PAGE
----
It's 2013 already and I'm back on the internet super highway, after beautiful coast days and sweaty turkey roasting days and madly
competitive Bananagrams dominated-days - never have I so enjoyed ANY game, not even fielding at cricket in the garden when I was a kid (which mainly involved reading Beano - or The Beano, for those who prefer, wrongly, I suspect, without any evidence to back me up - in my special child-sized wicker chair).
Here are some of the things I did while I was away:
1. Enjoyed this a good deal, and this, particularly the following brilliant insight within it:
"Seriousness can be faked very easily; this is almost impossible with wit and lightness"
and this, which made me laugh and laugh.
2. Read this, about Patrick White, and was gratified to discover that I'm not the only reader who finds his work "actively uninviting"
3. Read this and thought, should I tell him he is going to have stiff competition if he decides on the chutney merchant course:
No, I think perhaps I'll just donate all my accumulated stock and let him get on with it.
4. Went to see Skyfall, which was noisy and kind of exciting but simultaneously dull, and Quartet, which was very good, leading me to realise that anything written by Ronald Harwood, however schmaltzy it may be marketed as being, should be given a go, and Liberal Arts, which I do genuinely think is the single most excruciatingly awful film I have seen in my entire life.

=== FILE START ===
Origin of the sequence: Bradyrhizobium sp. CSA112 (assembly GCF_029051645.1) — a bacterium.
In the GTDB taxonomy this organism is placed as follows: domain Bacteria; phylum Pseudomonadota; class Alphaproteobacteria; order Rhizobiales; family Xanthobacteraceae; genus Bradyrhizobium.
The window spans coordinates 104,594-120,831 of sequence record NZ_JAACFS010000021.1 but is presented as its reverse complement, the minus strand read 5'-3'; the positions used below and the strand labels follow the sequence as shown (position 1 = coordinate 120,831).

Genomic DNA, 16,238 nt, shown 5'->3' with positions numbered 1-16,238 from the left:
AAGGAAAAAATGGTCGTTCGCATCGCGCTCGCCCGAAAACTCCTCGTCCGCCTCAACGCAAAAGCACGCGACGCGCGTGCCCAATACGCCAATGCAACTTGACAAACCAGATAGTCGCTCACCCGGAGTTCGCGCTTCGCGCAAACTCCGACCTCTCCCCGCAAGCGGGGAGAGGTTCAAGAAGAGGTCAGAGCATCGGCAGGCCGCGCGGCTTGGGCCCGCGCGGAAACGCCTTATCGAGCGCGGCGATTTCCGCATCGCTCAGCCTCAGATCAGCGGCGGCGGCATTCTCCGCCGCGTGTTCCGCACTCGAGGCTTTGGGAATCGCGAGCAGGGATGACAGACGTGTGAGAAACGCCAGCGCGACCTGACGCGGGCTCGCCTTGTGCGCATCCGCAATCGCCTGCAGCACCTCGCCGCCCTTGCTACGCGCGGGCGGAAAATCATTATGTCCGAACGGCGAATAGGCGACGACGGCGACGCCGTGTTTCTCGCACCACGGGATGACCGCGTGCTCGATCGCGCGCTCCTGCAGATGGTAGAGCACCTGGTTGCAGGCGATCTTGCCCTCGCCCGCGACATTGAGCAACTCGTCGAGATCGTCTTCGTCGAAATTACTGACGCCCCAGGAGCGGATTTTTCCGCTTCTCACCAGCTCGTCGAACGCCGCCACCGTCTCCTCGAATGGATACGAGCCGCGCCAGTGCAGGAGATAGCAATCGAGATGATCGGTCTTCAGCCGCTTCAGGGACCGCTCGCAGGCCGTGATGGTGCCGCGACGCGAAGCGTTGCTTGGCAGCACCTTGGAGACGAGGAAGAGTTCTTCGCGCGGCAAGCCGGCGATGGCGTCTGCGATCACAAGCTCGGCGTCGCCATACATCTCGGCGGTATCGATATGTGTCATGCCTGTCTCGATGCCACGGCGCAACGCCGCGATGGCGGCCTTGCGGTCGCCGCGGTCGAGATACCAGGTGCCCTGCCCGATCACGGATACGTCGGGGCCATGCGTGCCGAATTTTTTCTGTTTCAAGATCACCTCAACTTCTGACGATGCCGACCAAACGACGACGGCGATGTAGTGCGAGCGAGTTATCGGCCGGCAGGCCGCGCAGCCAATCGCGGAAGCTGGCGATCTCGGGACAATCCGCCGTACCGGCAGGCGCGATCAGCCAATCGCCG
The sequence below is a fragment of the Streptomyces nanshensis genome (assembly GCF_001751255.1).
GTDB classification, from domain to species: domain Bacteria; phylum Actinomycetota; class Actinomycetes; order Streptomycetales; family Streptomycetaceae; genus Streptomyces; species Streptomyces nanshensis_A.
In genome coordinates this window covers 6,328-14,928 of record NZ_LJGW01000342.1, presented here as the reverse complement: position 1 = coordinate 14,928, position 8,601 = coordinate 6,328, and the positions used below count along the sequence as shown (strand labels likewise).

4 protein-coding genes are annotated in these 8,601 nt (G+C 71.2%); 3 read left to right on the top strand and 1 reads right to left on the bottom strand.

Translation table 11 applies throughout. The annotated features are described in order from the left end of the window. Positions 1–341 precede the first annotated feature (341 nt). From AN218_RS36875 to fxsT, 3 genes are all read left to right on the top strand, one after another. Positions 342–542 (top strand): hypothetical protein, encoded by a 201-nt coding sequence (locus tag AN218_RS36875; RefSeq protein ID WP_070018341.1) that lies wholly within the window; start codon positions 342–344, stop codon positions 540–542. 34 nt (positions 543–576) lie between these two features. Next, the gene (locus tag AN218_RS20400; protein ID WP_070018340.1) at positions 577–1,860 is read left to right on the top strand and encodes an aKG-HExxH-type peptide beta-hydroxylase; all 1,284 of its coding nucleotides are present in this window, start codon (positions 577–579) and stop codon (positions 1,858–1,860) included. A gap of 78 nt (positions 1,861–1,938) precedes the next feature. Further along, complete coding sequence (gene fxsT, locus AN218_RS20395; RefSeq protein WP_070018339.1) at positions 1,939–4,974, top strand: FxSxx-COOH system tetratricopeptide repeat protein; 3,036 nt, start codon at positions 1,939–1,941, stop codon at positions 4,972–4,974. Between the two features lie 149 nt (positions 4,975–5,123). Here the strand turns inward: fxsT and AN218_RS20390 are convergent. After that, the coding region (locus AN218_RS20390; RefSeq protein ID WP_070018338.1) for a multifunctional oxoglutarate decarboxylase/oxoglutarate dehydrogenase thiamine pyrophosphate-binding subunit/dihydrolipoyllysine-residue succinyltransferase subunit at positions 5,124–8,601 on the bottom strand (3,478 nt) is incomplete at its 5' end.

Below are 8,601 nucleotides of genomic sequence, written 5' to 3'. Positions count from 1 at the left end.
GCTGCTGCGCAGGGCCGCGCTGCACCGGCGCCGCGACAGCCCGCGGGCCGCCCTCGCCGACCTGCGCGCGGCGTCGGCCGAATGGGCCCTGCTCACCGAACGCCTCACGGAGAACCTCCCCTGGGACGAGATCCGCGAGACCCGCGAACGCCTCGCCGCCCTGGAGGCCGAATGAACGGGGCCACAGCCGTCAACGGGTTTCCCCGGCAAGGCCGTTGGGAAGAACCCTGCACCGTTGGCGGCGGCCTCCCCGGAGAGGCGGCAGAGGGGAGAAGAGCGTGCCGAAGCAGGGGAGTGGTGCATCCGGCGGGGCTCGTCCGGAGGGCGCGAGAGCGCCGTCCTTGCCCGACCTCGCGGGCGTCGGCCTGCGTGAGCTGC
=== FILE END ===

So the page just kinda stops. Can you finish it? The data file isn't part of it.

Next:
5. Read the following books:
a. For Richer, For Poorer, by Victoria Coren, which was pretty enjoyable, although might have been better if I had any idea how to play poker.
b. Leaving the Atocha Station, by Ben Lerner, a dazzling - but inevitably miserable - portrait of a narcissist. It's told in the first person by a spoilt young American who is on a fellowship in Madrid. He speaks enough Spanish to understand the general gist of conversations but not the details. This leads to what I found - perhaps partly because I know the feeling so well - several hilarious episodes. He wants to be 'an artist' and to appreciate art but he doesn't have a very big emotional range. Although he does not commit physical violence at any point, he reminds me very much of Mr Ripley, because of his utter inability to empathise.
Here are some of the bits I liked:
"I was intensely suspicious of people who claimed a poem or painting or piece of music 'changed their life,' especially since I had often known these people before and after their experience and could register no change."